The Astones a samba client and SERVER and streams off network shares and is a UPNP client. Its easy to play any type of codec and works quite well.. its UI interface sucks and its a bit unstable but what can u expect for 130$. (with all that functionality )

Apple Tv 2 is a great product especially with airplay. Combine it with some of the network airplay divx players on ipad (ie oplayerHD etc) and i can airplay an divx from my pvr to my apple tv (not that id want to!).

My suggestion get a cheap pvr box (who cares about TV anyway).. and focus more on apple tv.. and if u want to stream to apple tv without a pc.. just use an ipad (or iphone). ... if u want to play a 1080p mkv... i suggest a network player. Windows eventually gets confused when u mess up the codecs.

Reply Score: 1

It depends on the budget! :)
by vnangia on Mon 8th Aug 2011 03:40 UTC
vnangia
Member since:
2011-08-08

Hi Thom, it depends on your budget. Of late, on the high-end side, I've been recommending the Pentium G620T, a 35W part with a low-profile heatsink, and the MSI H61-E35. Total comes to about $160 here in the US, and it's a powerful enough machine that it should last at least a half-dozen years for basic video tasks. I personally have a i3-2100T and the Gigabyte H67N-USB3-B3, and once I got past the idiotic "dual-BIOS" problems, it's been relatively stable and useful.

On the lower-end side, I've been recommending the Gigabyte GAD525TUD (~$90-$100 here in the US); ASRock makes the same thing, sells it for $30-40 less and calls it the AD525PV3; the choice is basically in ters of manufacturer reputation. This will do up to 720p stutter-free, but, beyond that, it's a crap shoot.

The AMD E350 may be a better choice, but I have no experience with it really; on the other hand, no one in my circle has complained about it. Foxconn makes one for a $100 (AHD1SK ... very punny) that I think meets your need for a VGA port.

SO: it really depends what your budget is. Chances are high you're going to have to shell out for new RAM, though, and depending on the age of the P4, possibly new drives as you switch over to SATA.

So I guess one may need to start with a budget and work backwards from there? Happy to help if you need any more questions - I am something of a mini-ITX fan, and have quite a number of mini-ITX machines around the house.

Reply Score: 1

RE: It depends on the budget! :)
by ilovebeer on Mon 8th Aug 2011 03:55 UTC in reply to "It depends on the budget! :)"
ilovebeer Member since:
2011-08-08

SO: it really depends what your budget is. Chances are high you're going to have to shell out for new RAM, though, and depending on the age of the P4, possibly new drives as you switch over to SATA.

This is slightly off-topic but you can easily use older ide drives with sata connectors via a cheap adapter. I even went as cheap as to get a few Chinese ones off ebay for a couple bucks each. Even those worked well. New harddrives in the 500GB-1.5GB are pretty cheap these days, even some in the 2GB range... But an ide->sata adapter is even cheaper. ;)

Reply Score: 1

Neolander Member since:
2010-03-08

Actually, I think that 2GB hard drives would be quite expensive these days, due to the need to rob a museum and all...

Reply Score: 1

ilovebeer Member since:
2011-08-08

Actually, I think that 2GB hard drives would be quite expensive these days, due to the need to rob a museum and all...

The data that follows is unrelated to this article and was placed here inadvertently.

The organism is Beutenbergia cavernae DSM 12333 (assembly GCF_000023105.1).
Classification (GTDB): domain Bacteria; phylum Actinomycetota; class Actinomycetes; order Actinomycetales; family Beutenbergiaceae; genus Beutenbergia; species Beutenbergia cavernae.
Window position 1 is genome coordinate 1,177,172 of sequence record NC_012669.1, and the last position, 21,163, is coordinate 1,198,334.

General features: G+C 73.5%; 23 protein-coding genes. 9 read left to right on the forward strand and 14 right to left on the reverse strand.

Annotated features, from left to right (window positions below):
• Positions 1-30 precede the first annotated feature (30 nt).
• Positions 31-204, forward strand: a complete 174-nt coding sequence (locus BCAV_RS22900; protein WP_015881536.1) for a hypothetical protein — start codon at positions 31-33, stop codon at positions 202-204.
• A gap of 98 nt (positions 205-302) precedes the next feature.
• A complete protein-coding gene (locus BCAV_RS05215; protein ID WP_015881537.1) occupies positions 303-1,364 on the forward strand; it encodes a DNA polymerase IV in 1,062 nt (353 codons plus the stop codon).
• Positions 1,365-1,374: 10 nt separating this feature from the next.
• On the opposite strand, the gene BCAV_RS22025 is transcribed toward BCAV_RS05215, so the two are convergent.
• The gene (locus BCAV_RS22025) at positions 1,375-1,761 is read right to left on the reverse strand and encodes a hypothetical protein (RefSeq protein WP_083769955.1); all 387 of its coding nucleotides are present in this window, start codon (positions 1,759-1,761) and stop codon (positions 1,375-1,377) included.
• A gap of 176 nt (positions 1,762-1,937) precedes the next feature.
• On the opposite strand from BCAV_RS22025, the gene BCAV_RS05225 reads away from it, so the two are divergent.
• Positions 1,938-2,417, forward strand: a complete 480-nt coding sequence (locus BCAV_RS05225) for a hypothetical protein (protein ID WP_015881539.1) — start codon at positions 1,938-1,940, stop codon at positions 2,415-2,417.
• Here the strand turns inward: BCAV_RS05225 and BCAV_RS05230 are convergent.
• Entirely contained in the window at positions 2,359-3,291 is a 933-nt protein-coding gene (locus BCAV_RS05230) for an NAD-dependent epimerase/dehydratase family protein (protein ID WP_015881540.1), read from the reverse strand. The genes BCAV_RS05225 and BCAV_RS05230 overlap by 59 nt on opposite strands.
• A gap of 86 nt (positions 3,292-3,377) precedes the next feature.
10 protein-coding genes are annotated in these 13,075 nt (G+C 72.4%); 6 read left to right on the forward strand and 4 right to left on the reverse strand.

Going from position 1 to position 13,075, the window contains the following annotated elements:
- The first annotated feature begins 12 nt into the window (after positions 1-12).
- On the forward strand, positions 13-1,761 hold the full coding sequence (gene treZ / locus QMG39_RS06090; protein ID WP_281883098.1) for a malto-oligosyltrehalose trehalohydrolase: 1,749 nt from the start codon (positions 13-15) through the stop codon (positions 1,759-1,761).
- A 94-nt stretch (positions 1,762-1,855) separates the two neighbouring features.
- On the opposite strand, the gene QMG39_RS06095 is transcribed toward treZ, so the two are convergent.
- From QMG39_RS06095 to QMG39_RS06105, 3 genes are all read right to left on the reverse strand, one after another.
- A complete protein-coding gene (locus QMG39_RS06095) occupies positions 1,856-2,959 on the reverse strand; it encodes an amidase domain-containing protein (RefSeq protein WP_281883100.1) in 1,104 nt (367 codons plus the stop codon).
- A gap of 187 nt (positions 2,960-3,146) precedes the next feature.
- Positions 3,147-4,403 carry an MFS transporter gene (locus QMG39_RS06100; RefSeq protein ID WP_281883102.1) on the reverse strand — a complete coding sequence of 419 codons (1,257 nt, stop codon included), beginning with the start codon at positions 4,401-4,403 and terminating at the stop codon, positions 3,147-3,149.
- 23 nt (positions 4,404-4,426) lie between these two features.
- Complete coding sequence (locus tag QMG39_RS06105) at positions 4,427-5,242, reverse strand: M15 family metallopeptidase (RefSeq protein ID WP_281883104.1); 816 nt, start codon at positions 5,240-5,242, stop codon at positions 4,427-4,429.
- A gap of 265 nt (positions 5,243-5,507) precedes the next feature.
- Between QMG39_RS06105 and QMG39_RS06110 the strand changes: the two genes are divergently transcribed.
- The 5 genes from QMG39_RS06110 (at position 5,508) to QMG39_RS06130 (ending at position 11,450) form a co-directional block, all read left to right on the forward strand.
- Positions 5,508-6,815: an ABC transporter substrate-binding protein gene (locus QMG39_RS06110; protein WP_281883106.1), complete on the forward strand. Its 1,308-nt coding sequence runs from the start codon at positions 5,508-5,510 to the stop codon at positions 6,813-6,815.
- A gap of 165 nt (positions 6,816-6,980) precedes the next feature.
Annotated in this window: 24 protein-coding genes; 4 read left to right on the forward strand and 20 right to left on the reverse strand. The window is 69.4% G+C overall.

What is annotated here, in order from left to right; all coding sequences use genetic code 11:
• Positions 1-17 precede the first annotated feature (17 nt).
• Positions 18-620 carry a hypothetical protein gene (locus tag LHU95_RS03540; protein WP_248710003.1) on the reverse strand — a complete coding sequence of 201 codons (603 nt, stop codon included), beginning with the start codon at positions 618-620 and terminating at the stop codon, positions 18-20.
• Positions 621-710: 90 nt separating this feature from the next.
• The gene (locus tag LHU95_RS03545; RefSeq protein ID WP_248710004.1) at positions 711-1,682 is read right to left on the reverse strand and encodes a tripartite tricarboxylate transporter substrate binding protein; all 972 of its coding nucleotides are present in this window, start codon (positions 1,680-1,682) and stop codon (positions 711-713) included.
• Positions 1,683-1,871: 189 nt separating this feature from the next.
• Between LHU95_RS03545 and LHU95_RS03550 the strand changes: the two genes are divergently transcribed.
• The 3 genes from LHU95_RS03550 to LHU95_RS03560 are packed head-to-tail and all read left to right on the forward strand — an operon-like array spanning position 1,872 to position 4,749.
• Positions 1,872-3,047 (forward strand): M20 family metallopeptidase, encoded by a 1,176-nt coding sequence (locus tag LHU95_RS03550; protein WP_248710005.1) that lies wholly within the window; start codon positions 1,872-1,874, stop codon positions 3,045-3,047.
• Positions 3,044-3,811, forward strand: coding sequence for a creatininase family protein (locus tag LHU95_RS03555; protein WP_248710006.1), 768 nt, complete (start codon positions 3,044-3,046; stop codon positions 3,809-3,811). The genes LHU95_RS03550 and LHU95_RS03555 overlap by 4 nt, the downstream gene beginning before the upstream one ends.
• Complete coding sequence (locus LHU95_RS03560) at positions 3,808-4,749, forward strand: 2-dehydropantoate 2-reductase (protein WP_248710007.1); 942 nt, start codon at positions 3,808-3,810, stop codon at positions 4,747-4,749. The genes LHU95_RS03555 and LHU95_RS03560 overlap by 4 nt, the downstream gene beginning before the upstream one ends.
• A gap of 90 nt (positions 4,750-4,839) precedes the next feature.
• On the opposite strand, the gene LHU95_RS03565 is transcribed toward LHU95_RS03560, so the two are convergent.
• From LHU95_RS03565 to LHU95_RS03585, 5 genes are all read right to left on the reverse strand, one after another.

Yes... Unfortunately this comment engine doesn't allow you to go back and correct typo's after submitting. Any sane person will realize that should be TB....of course.

Reply Score: 1

Neolander Member since:
2010-03-08

It does, but only for a number of minutes (20 IIRC) ;) Been there too...

Reply Score: 1

adinas Member since:
2005-08-17

lol

Reply Score: 1

Does it have to be a CISC?
by IvoLimmen on Mon 8th Aug 2011 05:20 UTC
IvoLimmen
Member since:
2005-07-06

If you would go for ARM it would mean:
-no fans,
-less heat,
-less noise,
-cheaper,
-more open.

Go for a http://pandaboard.org/ or http://beagleboard.org/.

Reply Score: 1

RE: Does it have to be a CISC?
by Neolander on Mon 8th Aug 2011 06:09 UTC in reply to "Does it have to be a CISC?"
Neolander Member since:
2010-03-08

He wants to run Windows 7 on it, so ARM is not an option.

Reply Score: 1

IvoLimmen Member since:
2005-07-06

Windows 8 runs on ARM... why not wait on that then?

Reply Score: 2

Neolander Member since:
2010-03-08

Well, my guess is that if he wants to run Windows, it's in order to use some Windows applications. He only mentions that it's for work, so we never now, but that probably includes more than Office. And current Windows 7 x86 applications are not being recompiled for Windows 8 ARM anytime soon...

Reply Score: 1

IvoLimmen Member since:
2005-07-06

It's most likely possible to virtualize x86 apps within Windows 8. But I guess he will most likely opt for the WINTEL platform as a whole.
It's what I battle with every since I discovered open source. Nobody even wants to try something new even if it better simply because it's unknown.
Can't blame him for using Windows but for someone on OSNews describing the things he is going to use it for (File sharing, video streaming, etc.) I would have expected the use of an alternate OS.
Using an alternate OS can, in this case, even run on cheaper hardware.

Reply Score: 1

Thom_Holwerda Member since:
2005-06-29

I run my own company, and once your income depends on it, you're not going to take any gambles.

Although, one thing I hadn't considered... I can keep the P4 in storage as a backup workstation... Would make ARM an option if the Air Video server runs on ARM?

Reply Score: 1

IvoLimmen Member since:
2005-07-06

Current ARM processors can easily stream 1080p without making a sweat (in terms of heat ;) ). The Pandaboard I suggested can stream 1080p, and only cost $174, giving you:


* Dual-core ARM® Cortex™-A9 MPCore™ with Symmetric Multiprocessing (SMP) at 1 GHz each. Allows for 150% performance increase over previous ARM Cortex-A8 cores.
* Full HD (1080p) multi-standard video encode/decode
* Imagination Technologies’ POWERVR™ SGX540 graphics core supporting all major API's including OpenGL® ES v2.0, OpenGL ES v1.1, OpenVG v1.1 and EGL v1.3 and delivering 2x sustained performance compared to the previous SGX530 core
* Low power audio

This includes 1GB memory.